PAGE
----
......................

someone is too sleepy to post...........
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Old 09-13-2011, 10:56 PM  
mohel
 
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Originally Posted by RiponredTJ View Post
History is one of my favorite topics as well and today in history in the year 1759 the French were defeated by the British on the Plains of Abraham. An event which helped shape the continent we live on.
we sorta focus more on the French saving our bacon at Yorktown.

Quote:
Battle of Yorktown Summary:

In August 1781, General George Washington learned that Lieutenant General Lord Charles Cornwallis' army was encamped near Yorktown, VA. After discussing options with his French ally, Lieutenant General Jean-Baptiste Ponton de Rochambeau, Washington decided to quietly move his army away from New York City with the goal of crushing Cornwallis' isolated force. Departing on August 21, the Franco-American army began marching south. As any success would be dependent upon the French navy's ability to prevent Cornwallis being resupplied, this movement was supported by the fleet of Rear Admiral Comte de Grasse.

Arriving in the Chesapeake, de Grasse's ships assumed a blockading position. On September 5, a British fleet led by Rear Admiral Sir Thomas Graves arrived and engaged the French. In the resulting Battle of the Chesapeake, de Grasse succeeded in defeating the British and leading them away from the bay. Disengaging, the French returned to the Chesapeake and resumed blockading Cornwallis' army. Arriving at Williamsburg, Washington met with de Grasse aboard his flagship Ville de Paris on September 17. After securing the admiral's promise to remain in the bay, Washington focused on concentrating his forces.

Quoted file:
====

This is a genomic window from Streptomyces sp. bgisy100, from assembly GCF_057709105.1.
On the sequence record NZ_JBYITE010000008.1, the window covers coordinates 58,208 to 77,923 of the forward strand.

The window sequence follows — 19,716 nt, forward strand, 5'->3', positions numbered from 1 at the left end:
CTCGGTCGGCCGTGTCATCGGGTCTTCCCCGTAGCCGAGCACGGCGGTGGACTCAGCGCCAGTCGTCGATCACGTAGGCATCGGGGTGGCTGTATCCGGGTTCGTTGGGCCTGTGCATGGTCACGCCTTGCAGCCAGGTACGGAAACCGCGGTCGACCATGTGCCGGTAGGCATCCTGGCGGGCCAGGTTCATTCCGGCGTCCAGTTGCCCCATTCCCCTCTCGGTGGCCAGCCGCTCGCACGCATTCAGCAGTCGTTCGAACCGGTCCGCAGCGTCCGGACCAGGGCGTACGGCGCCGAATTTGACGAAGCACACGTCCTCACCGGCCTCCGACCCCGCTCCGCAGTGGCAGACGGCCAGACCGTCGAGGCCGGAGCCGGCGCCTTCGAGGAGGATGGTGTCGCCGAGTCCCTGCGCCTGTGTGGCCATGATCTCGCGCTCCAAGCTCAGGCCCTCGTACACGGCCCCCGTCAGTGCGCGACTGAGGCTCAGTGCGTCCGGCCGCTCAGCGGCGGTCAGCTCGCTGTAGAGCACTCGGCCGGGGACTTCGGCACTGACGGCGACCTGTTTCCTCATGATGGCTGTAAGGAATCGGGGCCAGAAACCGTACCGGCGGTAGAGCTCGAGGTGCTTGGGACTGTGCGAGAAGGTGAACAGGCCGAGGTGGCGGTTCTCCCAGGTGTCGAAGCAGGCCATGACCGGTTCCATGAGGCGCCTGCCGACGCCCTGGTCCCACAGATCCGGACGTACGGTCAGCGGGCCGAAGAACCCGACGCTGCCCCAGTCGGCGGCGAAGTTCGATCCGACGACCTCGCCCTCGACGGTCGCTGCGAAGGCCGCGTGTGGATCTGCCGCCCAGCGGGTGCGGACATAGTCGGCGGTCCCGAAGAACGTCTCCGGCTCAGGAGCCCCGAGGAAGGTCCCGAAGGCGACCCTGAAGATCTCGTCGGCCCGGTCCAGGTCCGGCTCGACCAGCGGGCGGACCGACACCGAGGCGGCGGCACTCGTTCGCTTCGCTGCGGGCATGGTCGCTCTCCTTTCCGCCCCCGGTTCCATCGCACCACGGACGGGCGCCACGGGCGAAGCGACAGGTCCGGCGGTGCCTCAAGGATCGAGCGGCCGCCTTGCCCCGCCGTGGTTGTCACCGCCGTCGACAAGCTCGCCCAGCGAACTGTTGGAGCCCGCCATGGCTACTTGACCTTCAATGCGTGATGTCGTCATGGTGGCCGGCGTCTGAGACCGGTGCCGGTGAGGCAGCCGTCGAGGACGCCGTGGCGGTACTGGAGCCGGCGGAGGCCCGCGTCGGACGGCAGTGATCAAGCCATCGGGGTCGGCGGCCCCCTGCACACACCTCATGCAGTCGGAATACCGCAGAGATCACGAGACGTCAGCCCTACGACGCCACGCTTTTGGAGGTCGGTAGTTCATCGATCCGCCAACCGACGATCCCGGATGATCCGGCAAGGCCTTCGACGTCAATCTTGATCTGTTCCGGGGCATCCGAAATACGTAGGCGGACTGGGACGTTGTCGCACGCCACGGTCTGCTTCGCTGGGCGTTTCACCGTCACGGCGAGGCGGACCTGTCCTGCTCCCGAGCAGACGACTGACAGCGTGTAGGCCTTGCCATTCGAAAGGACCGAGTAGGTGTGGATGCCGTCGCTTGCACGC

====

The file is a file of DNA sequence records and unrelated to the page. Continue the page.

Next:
As troops from New York reached Williamsburg, they joined with the forces of the Marquis de Lafayette who had been shadowing Cornwallis' movements. With the army assembled, Washington and Rochambeau began the march to Yorktown on September 28. Arriving outside the town later that day, the two commanders deployed their forces with the Americans on the right and the French on the left. A mixed Franco-American force, led by the Comte de Choissey, was dispatched across the York River to oppose the British position on Gloucester Point.

In Yorktown, Cornwallis held out hope that a promised relief force of 5,000 men would arrive from New York. Outnumbered more than 2-to-1, he ordered his men to abandon the outer works around the town and fall back to the main line of fortifications. This was later criticized as it would have taken the allies several weeks to reduce these positions by regular siege methods. On the night of October 5/6, the French and Americans began construction of the first siege line. By dawn, a 2,000-yard long trench opposed the southeast side of the British works. Two days later, Washington personally fired the first gun.

For the next three days, French and American guns pounded the British lines around the clock. Feeling his position collapsing, Cornwallis wrote to Lieutenant General Henry Clinton on October 10 calling for aid. The British situation was made worse by a smallpox outbreak within the town. On the night of October 11, Washington's men began work on a second parallel, just 250 yards from the British lines. Progress on this work was impeded by two British fortifications, Redoubts #9 and #10, which prevented the line from reaching the river.